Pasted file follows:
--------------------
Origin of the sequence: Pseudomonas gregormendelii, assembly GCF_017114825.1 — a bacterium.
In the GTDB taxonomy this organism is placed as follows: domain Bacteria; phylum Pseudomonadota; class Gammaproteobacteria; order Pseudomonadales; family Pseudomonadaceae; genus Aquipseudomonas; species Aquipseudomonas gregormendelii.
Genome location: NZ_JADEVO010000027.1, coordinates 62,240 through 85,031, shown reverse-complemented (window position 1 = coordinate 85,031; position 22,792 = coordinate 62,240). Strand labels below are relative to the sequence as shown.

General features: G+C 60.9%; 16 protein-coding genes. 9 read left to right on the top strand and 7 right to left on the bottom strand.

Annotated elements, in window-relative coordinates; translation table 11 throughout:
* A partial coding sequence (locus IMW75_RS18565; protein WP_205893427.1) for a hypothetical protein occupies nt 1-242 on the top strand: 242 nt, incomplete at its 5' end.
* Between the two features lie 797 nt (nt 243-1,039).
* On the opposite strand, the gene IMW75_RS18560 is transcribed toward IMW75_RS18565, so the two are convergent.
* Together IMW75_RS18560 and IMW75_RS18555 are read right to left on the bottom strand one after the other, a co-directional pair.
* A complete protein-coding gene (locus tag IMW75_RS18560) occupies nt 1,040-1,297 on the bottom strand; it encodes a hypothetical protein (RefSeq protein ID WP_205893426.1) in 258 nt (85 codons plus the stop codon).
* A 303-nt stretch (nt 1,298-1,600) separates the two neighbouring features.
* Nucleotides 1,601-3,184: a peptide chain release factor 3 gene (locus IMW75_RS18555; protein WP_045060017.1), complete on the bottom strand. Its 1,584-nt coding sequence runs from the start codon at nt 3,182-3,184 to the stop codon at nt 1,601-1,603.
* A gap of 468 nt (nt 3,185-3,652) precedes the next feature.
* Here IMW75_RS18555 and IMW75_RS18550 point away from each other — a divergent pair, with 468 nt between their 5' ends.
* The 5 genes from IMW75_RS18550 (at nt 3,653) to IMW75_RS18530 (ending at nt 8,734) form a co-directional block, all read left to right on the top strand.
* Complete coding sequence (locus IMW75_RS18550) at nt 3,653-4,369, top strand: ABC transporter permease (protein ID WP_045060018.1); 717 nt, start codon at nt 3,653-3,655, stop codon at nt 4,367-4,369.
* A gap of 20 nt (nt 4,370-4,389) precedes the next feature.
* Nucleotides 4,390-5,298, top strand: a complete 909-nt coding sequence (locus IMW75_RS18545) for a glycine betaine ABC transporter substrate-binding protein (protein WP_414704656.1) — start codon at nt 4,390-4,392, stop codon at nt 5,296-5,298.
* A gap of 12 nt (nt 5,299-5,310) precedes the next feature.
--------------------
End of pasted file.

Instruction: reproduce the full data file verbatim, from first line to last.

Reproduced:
Origin of the sequence: Pseudomonas gregormendelii, assembly GCF_017114825.1 — a bacterium.
In the GTDB taxonomy this organism is placed as follows: domain Bacteria; phylum Pseudomonadota; class Gammaproteobacteria; order Pseudomonadales; family Pseudomonadaceae; genus Aquipseudomonas; species Aquipseudomonas gregormendelii.
Genome location: NZ_JADEVO010000027.1, coordinates 62,240 through 85,031, shown reverse-complemented (window position 1 = coordinate 85,031; position 22,792 = coordinate 62,240). Strand labels below are relative to the sequence as shown.

General features: G+C 60.9%; 16 protein-coding genes. 9 read left to right on the top strand and 7 right to left on the bottom strand.

Annotated elements, in window-relative coordinates; translation table 11 throughout:
* A partial coding sequence (locus IMW75_RS18565; protein WP_205893427.1) for a hypothetical protein occupies nt 1-242 on the top strand: 242 nt, incomplete at its 5' end.
* Between the two features lie 797 nt (nt 243-1,039).
* On the opposite strand, the gene IMW75_RS18560 is transcribed toward IMW75_RS18565, so the two are convergent.
* Together IMW75_RS18560 and IMW75_RS18555 are read right to left on the bottom strand one after the other, a co-directional pair.
* A complete protein-coding gene (locus tag IMW75_RS18560) occupies nt 1,040-1,297 on the bottom strand; it encodes a hypothetical protein (RefSeq protein ID WP_205893426.1) in 258 nt (85 codons plus the stop codon).
* A 303-nt stretch (nt 1,298-1,600) separates the two neighbouring features.
* Nucleotides 1,601-3,184: a peptide chain release factor 3 gene (locus IMW75_RS18555; protein WP_045060017.1), complete on the bottom strand. Its 1,584-nt coding sequence runs from the start codon at nt 3,182-3,184 to the stop codon at nt 1,601-1,603.
* A gap of 468 nt (nt 3,185-3,652) precedes the next feature.
* Here IMW75_RS18555 and IMW75_RS18550 point away from each other — a divergent pair, with 468 nt between their 5' ends.
* The 5 genes from IMW75_RS18550 (at nt 3,653) to IMW75_RS18530 (ending at nt 8,734) form a co-directional block, all read left to right on the top strand.
* Complete coding sequence (locus IMW75_RS18550) at nt 3,653-4,369, top strand: ABC transporter permease (protein ID WP_045060018.1); 717 nt, start codon at nt 3,653-3,655, stop codon at nt 4,367-4,369.
* A gap of 20 nt (nt 4,370-4,389) precedes the next feature.
* Nucleotides 4,390-5,298, top strand: a complete 909-nt coding sequence (locus IMW75_RS18545) for a glycine betaine ABC transporter substrate-binding protein (protein WP_414704656.1) — start codon at nt 4,390-4,392, stop codon at nt 5,296-5,298.
* A gap of 12 nt (nt 5,299-5,310) precedes the next feature.